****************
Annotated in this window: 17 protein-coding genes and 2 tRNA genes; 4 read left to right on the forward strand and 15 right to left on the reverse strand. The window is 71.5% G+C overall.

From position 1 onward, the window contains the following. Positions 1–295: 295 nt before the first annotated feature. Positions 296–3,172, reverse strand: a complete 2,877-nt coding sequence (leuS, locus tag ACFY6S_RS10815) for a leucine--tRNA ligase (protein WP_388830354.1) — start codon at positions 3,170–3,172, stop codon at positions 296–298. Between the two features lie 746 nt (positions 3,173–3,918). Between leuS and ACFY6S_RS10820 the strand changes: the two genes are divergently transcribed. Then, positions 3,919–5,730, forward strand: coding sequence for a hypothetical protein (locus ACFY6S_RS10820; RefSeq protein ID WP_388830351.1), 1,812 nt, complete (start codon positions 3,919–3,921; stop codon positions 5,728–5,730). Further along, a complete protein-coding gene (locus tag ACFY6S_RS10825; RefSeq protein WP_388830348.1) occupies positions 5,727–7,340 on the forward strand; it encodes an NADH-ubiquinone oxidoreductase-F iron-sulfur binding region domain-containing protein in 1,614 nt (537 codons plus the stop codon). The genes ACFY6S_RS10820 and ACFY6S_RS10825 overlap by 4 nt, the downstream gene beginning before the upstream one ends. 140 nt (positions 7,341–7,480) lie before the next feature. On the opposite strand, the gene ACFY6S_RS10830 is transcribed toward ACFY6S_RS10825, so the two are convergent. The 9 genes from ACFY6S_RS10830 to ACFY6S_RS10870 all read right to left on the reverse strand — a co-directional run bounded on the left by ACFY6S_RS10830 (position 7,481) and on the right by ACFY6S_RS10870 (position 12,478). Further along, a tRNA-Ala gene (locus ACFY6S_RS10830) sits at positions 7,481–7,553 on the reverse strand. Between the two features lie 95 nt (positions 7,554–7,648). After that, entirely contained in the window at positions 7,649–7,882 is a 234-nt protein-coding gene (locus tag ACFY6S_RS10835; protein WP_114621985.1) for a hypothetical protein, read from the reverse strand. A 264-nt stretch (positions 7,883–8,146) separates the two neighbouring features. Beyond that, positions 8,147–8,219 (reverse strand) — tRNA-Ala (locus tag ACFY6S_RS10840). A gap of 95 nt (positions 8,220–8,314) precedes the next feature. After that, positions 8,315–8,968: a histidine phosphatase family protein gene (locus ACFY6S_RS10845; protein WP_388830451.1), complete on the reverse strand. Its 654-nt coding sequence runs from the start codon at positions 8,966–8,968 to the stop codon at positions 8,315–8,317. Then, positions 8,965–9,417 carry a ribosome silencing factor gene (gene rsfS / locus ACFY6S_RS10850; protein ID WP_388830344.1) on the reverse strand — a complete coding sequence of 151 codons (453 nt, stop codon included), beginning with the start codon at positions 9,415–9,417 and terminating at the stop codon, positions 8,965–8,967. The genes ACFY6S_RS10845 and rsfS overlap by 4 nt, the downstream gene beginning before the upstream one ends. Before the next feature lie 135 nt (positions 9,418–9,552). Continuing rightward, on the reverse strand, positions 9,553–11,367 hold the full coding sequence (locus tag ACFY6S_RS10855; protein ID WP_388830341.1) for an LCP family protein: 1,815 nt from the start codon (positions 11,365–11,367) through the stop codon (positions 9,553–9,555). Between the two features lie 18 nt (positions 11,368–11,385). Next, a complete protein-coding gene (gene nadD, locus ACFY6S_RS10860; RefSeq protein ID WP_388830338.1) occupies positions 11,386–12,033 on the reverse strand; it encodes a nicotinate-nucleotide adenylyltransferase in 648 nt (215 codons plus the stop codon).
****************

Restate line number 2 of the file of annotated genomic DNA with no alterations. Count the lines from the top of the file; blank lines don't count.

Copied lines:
From position 1 onward, the window contains the following. Positions 1–295: 295 nt before the first annotated feature. Positions 296–3,172, reverse strand: a complete 2,877-nt coding sequence (leuS, locus tag ACFY6S_RS10815) for a leucine--tRNA ligase (protein WP_388830354.1) — start codon at positions 3,170–3,172, stop codon at positions 296–298. Between the two features lie 746 nt (positions 3,173–3,918). Between leuS and ACFY6S_RS10820 the strand changes: the two genes are divergently transcribed. Then, positions 3,919–5,730, forward strand: coding sequence for a hypothetical protein (locus ACFY6S_RS10820; RefSeq protein ID WP_388830351.1), 1,812 nt, complete (start codon positions 3,919–3,921; stop codon positions 5,728–5,730). Further along, a complete protein-coding gene (locus tag ACFY6S_RS10825; RefSeq protein WP_388830348.1) occupies positions 5,727–7,340 on the forward strand; it encodes an NADH-ubiquinone oxidoreductase-F iron-sulfur binding region domain-containing protein in 1,614 nt (537 codons plus the stop codon). The genes ACFY6S_RS10820 and ACFY6S_RS10825 overlap by 4 nt, the downstream gene beginning before the upstream one ends. 140 nt (positions 7,341–7,480) lie before the next feature. On the opposite strand, the gene ACFY6S_RS10830 is transcribed toward ACFY6S_RS10825, so the two are convergent. The 9 genes from ACFY6S_RS10830 to ACFY6S_RS10870 all read right to left on the reverse strand — a co-directional run bounded on the left by ACFY6S_RS10830 (position 7,481) and on the right by ACFY6S_RS10870 (position 12,478). Further along, a tRNA-Ala gene (locus ACFY6S_RS10830) sits at positions 7,481–7,553 on the reverse strand. Between the two features lie 95 nt (positions 7,554–7,648). After that, entirely contained in the window at positions 7,649–7,882 is a 234-nt protein-coding gene (locus tag ACFY6S_RS10835; protein WP_114621985.1) for a hypothetical protein, read from the reverse strand. A 264-nt stretch (positions 7,883–8,146) separates the two neighbouring features. Beyond that, positions 8,147–8,219 (reverse strand) — tRNA-Ala (locus tag ACFY6S_RS10840). A gap of 95 nt (positions 8,220–8,314) precedes the next feature. After that, positions 8,315–8,968: a histidine phosphatase family protein gene (locus ACFY6S_RS10845; protein WP_388830451.1), complete on the reverse strand. Its 654-nt coding sequence runs from the start codon at positions 8,966–8,968 to the stop codon at positions 8,315–8,317. Then, positions 8,965–9,417 carry a ribosome silencing factor gene (gene rsfS / locus ACFY6S_RS10850; protein ID WP_388830344.1) on the reverse strand — a complete coding sequence of 151 codons (453 nt, stop codon included), beginning with the start codon at positions 9,415–9,417 and terminating at the stop codon, positions 8,965–8,967. The genes ACFY6S_RS10845 and rsfS overlap by 4 nt, the downstream gene beginning before the upstream one ends. Before the next feature lie 135 nt (positions 9,418–9,552). Continuing rightward, on the reverse strand, positions 9,553–11,367 hold the full coding sequence (locus tag ACFY6S_RS10855; protein ID WP_388830341.1) for an LCP family protein: 1,815 nt from the start codon (positions 11,365–11,367) through the stop codon (positions 9,553–9,555). Between the two features lie 18 nt (positions 11,368–11,385). Next, a complete protein-coding gene (gene nadD, locus ACFY6S_RS10860; RefSeq protein ID WP_388830338.1) occupies positions 11,386–12,033 on the reverse strand; it encodes a nicotinate-nucleotide adenylyltransferase in 648 nt (215 codons plus the stop codon).